“It’s always good to have outsiders come in and reaffirm the good work our staff does. The standards by the American Correctional Association are above and beyond state standards,” he said.

Morris County jail Lt. Michael Morsch, Capt. Steve Piatti, Capt. James Janzen, Warden Christopher Klein, and in back, Officer Mike Chereches sitting in a corrections pod.
From left to right: Morris County Corrections Lt. Michael Morsch, Capt. Steve Piatti, Capt. James Janzen, Warden Christopher Klein, and in back, Officer Mike Chereches.

The jail was built for a population of 524 inmates and housed an average of 233 individuals at the time of the audit. Inmates ranged from age 18 to 75.

The audit’s findings established:

  • The jail has a well-integrated and well-designed security system that includes staff control of all entrances, exits and doors.
  • The facility provides a comfortable, clean environment to live and work, with adequate shower units.
  • Sanitation is given “a very high priority,” according to the audit. Inmates, under staff supervision, clean the facility and cleaning supplies are carefully distributed and inventoried after use.
  • The health services unit provides 24-hour medical services and is staffed with people “who appeared to care a great deal about the welfare of the inmates and the work they do,” the report stated.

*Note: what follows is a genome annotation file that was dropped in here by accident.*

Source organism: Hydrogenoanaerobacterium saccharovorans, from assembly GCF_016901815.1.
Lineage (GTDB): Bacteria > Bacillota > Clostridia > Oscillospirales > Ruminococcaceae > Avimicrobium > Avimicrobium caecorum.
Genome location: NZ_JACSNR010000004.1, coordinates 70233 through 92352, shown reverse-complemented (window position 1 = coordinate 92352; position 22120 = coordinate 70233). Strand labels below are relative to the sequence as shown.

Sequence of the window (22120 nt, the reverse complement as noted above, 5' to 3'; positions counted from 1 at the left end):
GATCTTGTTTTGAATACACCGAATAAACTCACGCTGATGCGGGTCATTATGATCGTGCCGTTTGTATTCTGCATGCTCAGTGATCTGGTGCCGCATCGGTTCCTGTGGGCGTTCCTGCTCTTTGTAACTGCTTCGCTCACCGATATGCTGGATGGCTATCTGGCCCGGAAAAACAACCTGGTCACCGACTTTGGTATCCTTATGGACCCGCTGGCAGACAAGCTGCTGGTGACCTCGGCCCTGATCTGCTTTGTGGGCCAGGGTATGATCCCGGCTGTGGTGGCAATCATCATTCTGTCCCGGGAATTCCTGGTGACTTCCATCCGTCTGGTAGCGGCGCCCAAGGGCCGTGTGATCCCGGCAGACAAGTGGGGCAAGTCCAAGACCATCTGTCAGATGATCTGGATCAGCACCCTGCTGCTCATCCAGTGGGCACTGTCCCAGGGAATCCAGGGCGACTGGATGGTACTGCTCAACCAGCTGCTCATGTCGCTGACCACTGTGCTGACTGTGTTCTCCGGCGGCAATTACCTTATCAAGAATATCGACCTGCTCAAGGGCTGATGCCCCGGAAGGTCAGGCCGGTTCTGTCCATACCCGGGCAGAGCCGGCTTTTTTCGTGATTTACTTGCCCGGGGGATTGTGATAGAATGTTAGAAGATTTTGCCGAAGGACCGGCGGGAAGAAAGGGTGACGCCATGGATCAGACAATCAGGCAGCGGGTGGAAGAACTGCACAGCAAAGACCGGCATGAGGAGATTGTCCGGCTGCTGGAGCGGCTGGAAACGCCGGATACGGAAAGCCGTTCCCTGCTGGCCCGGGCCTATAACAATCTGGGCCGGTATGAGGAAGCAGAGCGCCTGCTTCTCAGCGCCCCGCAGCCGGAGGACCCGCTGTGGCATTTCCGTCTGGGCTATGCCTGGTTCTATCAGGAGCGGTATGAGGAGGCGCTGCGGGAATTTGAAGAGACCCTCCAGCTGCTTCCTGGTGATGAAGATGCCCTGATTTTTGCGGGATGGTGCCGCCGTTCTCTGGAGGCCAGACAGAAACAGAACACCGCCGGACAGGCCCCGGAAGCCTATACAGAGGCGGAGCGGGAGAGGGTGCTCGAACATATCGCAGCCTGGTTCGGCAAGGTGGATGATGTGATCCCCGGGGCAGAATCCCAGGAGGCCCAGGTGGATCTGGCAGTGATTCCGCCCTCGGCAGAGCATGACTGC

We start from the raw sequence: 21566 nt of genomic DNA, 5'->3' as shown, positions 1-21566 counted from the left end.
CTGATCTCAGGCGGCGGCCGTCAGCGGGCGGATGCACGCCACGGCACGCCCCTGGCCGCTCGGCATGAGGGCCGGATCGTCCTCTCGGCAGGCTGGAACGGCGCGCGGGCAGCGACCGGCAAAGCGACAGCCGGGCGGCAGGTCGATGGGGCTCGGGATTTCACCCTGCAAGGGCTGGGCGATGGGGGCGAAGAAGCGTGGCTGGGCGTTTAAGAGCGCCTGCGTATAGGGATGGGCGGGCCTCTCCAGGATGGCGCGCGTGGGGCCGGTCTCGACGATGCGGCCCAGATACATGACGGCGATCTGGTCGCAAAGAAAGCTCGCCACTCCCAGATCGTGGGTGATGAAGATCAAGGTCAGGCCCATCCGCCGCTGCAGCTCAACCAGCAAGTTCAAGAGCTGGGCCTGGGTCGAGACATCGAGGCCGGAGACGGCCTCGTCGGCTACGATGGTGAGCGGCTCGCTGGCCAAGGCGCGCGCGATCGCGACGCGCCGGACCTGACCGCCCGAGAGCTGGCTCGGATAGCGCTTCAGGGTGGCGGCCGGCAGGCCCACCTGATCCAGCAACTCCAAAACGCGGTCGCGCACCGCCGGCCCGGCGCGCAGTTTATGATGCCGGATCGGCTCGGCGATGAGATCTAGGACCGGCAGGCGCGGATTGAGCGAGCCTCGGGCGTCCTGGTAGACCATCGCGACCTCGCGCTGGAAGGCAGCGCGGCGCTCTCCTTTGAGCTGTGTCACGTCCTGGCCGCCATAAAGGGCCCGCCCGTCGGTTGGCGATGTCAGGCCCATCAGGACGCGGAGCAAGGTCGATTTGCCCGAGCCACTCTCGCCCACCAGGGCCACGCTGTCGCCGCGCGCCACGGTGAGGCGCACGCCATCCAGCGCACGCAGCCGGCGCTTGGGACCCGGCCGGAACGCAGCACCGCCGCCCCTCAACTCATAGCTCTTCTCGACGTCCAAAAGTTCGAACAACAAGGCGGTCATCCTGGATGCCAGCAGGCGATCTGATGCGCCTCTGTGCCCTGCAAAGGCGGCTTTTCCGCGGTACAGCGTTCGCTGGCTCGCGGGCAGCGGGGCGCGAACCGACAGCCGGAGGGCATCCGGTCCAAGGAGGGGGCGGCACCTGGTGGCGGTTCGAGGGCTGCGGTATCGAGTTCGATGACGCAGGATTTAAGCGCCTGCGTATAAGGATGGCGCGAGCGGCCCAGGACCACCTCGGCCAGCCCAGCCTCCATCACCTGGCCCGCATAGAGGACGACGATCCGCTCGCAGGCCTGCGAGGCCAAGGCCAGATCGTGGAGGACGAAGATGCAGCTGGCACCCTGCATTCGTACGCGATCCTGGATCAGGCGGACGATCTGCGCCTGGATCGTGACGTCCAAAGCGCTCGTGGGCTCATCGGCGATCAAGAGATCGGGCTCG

• Social service specialists complete biopsychosocial intakes on all incoming inmates and provide assistance in adjustment to confinement and work with inmates on discharge planning.
  • Inmates can participate in observing the religion of their choice. The jail has a full-time chaplain, who coordinates access to other clergy and volunteers to visit inmates upon request.

The report noted extensive protocols in place to prevent inmate suicides and stated no suicides occurred in more than 12 years. An average of 44 percent of the inmates are on psychotropic medications, and all inmates who enter the facility on psychiatric medication or with a significant mental health history are referred to a psychiatrist.

The audit team spoke in May with 68 inmates, who made positive remarks about the food, medical, educational and other services in May, the audit states. The team also met with 39 staff members, both sworn and civilian.

“The staff was universally professional and obviously proud of their role in the facility operations. They were knowledgeable about their jobs and eager to discuss them,” the audit states.

The correctional facility, situated off John Street in Morris Township, opened in May 2000 to replace a deteriorating and overcrowded jail in Morristown that was built in the 1930s.

The new jail includes eight housing pods and operates on a direct supervision model.

“The MCCF effectively houses minimum, medium and maximum-security levels in one building, providing a safe, orderly and secure environment with minimal tension,” the audit concluded.